Since limerence is basically a drug-induced state, its passing can sometimes feel like a recovery from a long hangover: “Holy cow – who is this person I’ve been with for 18 months?” Nod if you know what I’m talking about.
So what Carina may be experiencing is the diminution of that intense, connected feeling she had with her guy during the limerence phase. She’s “lost that loving feeling”, as the song goes. And now that she can see more clearly, she’s questioning the whole basis of the relationship. And maybe love would be love of the wrong thing.
Wait – buy how can you tell if you’re really connected to someone anyway? Which aisle in the pharmacy has a Connect-o-Meter? And should you ever buy a cheap one?
Carina has a chance here to deepen her relationship with this fella by deliberately getting to know him better. One way is to ask the 36 questions that Prof Arthur Aron came up with 20 years ago, which has been making the rounds of the internet recently. Do you know your partner’s favorite movie? His fondest memory? The nature of his relationship with his siblings and parents? His favorite children’s book? No? Get crackin’, then.
There is this fallacy that somehow, once we get together with someone, we can stop the courtship process because, well, you know each other. Intimacy is this process of merging, of fusing, and we’re basically one entity so what else is there to discover?
Wrong! You never know each other. And treating your partner as merged with yourself, as your “better half”, is precisely what kills romance and passion, as Esther Perel argues so eloquently in her supremely wise masterwork Mating in Captivity. To sustain passion, romance, interest, you need space between you. You need to be able to see your partner as The Other, just like you did on that first night that you met when his sight made you quiver.
This is what Kahlil Gibran, another wise cookie, had to say about marriage and togetherness for the long haul (from The Prophet):
…Let there be spaces in your togetherness,
And let the winds of the heavens dance between you.
Love one another but make not a bond of love:
Let it rather be a moving sea between the shores of your souls.
Fill each other’s cup but drink not from one cup.
Give one another of your bread but eat not from the same loaf.
Sing and dance together and be joyous, but let each one of you be alone,
Even as the strings of a lute are alone though they quiver with the same music.
Give your hearts, but not into each other’s keeping.
For only the hand of Life can contain your hearts.
And stand together, yet not too near together:
For the pillars of the temple stand apart,
And the oak tree and the cypress grow not in each other’s shadow.
So, Carina, if you’re still listening, this is what I think is happening:
First of all, 30 is still pretty young in this day and age. You may still feel like you need to go out and explore, figure out who you really are and what makes you happy. I mean, is this as good as it gets? How can you know unless you have other experiences to compare it to?
On the other hand, you may be ready to settle down. In which case, I would invoke the advice of my friend and damn good dating coach, Evan Marc Katz: Don’t hit on 20.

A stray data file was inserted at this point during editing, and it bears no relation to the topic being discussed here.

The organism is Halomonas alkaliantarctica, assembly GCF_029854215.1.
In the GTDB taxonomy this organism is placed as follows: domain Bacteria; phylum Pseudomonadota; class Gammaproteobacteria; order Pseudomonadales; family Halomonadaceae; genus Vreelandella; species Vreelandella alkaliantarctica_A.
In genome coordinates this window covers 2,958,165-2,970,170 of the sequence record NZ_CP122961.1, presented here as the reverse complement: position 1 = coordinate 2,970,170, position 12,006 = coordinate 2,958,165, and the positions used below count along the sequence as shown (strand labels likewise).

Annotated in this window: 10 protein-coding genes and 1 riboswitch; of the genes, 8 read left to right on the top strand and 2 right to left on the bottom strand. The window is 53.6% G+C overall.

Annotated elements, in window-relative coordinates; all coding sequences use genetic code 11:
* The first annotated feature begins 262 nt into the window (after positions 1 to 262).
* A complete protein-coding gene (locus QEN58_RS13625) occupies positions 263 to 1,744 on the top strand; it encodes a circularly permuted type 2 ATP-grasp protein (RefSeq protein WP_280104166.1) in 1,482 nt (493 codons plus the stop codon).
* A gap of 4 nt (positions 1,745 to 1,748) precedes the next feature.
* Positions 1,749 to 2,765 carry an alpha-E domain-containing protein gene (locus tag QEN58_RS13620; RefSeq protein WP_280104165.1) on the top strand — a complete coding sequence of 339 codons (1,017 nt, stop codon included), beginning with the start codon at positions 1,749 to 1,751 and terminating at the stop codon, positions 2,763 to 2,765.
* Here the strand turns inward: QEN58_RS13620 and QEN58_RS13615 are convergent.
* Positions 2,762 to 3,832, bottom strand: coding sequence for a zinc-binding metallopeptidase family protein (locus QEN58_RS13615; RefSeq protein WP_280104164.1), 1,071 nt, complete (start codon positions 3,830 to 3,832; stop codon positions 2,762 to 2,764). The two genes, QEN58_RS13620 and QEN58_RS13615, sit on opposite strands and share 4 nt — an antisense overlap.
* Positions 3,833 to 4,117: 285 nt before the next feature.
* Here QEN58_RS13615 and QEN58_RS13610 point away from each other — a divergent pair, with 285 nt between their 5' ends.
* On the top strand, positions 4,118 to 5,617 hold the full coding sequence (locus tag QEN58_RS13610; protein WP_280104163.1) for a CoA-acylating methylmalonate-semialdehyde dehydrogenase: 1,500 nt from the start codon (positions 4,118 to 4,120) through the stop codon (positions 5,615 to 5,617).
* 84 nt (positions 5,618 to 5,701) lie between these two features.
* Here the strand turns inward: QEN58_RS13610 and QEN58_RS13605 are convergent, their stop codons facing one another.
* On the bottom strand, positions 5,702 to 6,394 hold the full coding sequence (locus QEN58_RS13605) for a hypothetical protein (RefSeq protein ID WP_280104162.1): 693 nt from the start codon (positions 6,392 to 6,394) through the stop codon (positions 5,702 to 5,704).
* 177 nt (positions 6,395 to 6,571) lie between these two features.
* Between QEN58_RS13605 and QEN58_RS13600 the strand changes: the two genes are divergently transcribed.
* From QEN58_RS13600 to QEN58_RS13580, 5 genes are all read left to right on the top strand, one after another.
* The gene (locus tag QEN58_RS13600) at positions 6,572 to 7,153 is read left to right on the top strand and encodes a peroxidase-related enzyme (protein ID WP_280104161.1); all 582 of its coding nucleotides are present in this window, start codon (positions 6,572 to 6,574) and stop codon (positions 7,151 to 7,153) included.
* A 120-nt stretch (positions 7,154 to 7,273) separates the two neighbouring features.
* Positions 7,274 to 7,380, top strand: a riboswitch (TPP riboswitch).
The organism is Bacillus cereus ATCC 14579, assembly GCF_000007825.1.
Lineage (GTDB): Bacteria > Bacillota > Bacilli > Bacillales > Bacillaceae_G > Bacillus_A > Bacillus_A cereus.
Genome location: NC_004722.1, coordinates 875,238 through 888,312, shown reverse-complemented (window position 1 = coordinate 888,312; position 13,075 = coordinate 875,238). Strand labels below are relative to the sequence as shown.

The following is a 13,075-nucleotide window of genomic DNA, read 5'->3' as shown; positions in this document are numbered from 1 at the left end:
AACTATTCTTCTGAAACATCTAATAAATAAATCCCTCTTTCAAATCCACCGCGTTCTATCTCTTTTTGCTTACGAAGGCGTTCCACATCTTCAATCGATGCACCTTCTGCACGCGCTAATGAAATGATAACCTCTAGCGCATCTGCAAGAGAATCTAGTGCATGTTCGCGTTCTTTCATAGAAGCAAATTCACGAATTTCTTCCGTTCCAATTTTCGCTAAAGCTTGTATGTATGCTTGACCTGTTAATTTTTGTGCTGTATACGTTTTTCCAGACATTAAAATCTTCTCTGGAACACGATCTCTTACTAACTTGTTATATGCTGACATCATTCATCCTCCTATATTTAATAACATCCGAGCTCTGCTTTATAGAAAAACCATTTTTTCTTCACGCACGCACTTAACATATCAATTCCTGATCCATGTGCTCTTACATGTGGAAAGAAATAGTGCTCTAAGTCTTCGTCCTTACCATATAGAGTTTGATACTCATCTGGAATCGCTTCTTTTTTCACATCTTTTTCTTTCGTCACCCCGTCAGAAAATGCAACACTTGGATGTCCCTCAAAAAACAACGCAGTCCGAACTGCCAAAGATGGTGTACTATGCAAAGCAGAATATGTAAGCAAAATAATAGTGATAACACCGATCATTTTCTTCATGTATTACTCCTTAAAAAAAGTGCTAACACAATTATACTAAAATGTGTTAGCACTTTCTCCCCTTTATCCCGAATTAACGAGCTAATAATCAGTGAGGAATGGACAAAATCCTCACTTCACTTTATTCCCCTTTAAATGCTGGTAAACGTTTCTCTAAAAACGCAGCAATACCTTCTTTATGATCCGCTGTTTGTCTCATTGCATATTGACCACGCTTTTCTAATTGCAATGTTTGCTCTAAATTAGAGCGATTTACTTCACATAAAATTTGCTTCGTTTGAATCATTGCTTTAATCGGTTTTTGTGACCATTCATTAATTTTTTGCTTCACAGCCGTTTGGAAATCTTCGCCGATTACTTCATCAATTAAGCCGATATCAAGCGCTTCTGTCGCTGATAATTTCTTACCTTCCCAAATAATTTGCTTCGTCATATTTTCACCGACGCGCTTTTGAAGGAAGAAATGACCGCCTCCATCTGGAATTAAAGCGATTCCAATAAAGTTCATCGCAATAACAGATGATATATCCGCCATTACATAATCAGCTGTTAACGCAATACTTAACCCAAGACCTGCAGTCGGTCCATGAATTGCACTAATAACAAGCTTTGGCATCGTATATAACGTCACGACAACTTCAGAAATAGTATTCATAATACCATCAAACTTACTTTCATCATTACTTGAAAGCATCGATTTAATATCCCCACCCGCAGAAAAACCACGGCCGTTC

In fact, the advice is so good, I’m gonna put it in bold and all caps:
DON’T HIT ON 20.
Now I can hear your thoughts: “Umm, ahh, Dr Ali. I’m confused. What exactly do you mean? We shouldn’t be flirting with 20-yr old guys? But they’re so cute and tasty!”
So for those of you who aren’t gamblers: in a game of 21 like blackjack, you ask for as many cards as it takes to get as close to 21 as possible. If your cards add up to 20, that’s pretty good! You don’t want to “hit” anymore, which means to request another card, because then you’re very likely to go over 21 and “bust” (aka lose).
So if you’ve got a guy who’s attractive enough, considerate, kind, and “treats me really well, is responsible, self-disciplined, clever and insightful so I feel like I can really grow with him”, you may have yourself a 20. ‘Cause nobody’s going to be perfect.
My main criterion is simple: if you consistently feel like a better version of yourself in his presence, and he has no detectable dealbreakers, then it’s likely that you have a keeper.
But what’s this I hear?
“I’ve been seeing all of these flaws in him, I know I’m being critical which probably says more about me than him but… I’m not just sure that I’m totally connected to him, as I thought it would feel different than it does and what if I meet someone in the future that understands me more, that I can connect better with.”
What kind of flaws are we talking about here? Does he leave dirty socks around the house? Torture cats just for kicks? Subscribe to Guns & Ammo? Cook crystal meth on weekends?
In other words, you’ve got to know what your dealbreakers are. Nobody’s going to be a 100% perfect fit anyway, so you need to figure out if the imperfections are cardinal or venial. If you don’t have a list of dealbreakers, I highly recommend that you check out this interview I did with Dr Isabelle Fox on her book The Prospective Spouse Checklist: Evaluating Your Potential Partner, a volume I believe all single ladies should possess as a reference. You may also want to read this post from some time ago about whether or not to take the plunge.